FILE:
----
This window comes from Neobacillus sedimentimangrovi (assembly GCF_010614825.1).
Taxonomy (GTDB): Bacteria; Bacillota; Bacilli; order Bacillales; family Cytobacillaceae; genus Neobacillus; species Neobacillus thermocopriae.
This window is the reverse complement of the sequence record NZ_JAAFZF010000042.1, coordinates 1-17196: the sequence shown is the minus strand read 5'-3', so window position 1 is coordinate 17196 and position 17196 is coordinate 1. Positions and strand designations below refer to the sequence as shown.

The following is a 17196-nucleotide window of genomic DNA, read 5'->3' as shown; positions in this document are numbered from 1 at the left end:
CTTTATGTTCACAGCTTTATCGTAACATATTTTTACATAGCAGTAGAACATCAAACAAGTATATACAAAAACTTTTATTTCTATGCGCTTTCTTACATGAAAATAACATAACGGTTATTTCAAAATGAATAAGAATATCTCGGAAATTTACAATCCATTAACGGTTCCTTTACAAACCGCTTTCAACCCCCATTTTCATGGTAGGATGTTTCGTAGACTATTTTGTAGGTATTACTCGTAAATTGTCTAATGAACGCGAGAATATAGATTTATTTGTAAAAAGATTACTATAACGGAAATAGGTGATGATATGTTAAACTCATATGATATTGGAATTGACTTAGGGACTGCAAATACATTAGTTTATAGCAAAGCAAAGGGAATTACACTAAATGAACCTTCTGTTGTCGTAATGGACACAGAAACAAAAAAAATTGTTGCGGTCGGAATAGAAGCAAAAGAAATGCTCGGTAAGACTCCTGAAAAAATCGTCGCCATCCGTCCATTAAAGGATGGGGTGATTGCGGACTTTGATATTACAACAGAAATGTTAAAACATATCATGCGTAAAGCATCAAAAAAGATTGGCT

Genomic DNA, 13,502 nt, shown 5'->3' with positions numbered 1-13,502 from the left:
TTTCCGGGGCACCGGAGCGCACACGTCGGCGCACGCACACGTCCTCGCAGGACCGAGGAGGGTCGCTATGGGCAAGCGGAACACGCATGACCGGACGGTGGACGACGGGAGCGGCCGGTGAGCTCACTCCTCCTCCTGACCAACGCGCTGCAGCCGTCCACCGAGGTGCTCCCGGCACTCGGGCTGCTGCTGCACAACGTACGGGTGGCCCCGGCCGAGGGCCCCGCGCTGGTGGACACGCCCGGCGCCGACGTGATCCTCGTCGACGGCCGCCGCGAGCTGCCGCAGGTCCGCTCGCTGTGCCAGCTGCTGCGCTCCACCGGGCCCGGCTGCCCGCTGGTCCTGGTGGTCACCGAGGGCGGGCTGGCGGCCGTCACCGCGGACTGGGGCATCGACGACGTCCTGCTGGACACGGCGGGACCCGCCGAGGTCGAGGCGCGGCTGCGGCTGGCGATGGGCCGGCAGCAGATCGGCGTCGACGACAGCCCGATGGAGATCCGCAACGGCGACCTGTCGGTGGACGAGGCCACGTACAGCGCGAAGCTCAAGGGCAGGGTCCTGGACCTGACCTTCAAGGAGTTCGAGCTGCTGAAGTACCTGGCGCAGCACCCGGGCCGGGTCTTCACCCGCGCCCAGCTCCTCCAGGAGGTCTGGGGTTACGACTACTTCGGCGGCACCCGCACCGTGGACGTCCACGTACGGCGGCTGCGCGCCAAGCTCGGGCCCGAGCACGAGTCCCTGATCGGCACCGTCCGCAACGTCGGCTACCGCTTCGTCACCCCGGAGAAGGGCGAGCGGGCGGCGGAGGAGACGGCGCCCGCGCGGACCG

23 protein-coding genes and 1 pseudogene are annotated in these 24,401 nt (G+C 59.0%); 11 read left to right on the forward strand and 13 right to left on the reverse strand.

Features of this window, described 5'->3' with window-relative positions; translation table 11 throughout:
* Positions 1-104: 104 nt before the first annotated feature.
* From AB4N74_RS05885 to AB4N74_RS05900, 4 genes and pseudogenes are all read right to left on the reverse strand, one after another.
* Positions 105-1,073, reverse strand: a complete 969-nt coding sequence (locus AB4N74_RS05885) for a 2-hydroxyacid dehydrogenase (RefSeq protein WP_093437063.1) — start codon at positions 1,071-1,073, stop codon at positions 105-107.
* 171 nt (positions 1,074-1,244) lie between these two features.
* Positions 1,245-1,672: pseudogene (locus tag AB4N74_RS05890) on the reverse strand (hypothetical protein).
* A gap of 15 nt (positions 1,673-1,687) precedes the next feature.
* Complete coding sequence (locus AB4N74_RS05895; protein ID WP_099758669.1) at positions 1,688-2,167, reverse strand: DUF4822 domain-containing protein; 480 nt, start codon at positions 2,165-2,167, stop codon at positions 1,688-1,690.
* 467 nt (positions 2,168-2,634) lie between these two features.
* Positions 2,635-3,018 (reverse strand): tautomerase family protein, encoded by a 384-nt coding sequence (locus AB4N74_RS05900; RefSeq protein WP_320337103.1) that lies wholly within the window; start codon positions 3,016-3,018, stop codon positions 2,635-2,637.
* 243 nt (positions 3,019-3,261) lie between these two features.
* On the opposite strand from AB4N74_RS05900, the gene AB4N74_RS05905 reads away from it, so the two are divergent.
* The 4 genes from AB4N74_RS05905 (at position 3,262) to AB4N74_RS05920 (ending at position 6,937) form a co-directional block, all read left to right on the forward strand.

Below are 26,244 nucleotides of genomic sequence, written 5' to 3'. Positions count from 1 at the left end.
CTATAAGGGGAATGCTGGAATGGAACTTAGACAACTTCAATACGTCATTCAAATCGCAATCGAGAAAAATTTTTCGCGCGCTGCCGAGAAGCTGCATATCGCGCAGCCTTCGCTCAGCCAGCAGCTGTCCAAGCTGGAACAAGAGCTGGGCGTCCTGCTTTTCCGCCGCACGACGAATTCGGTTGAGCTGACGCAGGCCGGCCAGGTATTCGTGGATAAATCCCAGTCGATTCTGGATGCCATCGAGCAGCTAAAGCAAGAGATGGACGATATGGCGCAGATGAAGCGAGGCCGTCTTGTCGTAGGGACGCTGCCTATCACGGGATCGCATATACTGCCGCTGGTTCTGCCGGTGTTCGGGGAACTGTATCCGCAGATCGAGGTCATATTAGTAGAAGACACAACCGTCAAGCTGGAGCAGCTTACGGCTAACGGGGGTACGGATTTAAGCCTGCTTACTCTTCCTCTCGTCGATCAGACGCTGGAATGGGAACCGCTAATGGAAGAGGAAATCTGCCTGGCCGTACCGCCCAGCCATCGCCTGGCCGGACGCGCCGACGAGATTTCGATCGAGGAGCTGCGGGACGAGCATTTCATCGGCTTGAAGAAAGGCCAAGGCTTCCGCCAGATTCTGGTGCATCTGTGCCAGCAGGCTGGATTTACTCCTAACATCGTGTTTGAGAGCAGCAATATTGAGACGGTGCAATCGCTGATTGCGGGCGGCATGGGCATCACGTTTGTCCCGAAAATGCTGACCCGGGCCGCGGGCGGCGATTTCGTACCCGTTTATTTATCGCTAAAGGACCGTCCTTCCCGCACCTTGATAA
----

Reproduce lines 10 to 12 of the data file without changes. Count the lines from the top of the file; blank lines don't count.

* Positions 1-104: 104 nt before the first annotated feature.
* From AB4N74_RS05885 to AB4N74_RS05900, 4 genes and pseudogenes are all read right to left on the reverse strand, one after another.
* Positions 105-1,073, reverse strand: a complete 969-nt coding sequence (locus AB4N74_RS05885) for a 2-hydroxyacid dehydrogenase (RefSeq protein WP_093437063.1) — start codon at positions 1,071-1,073, stop codon at positions 105-107.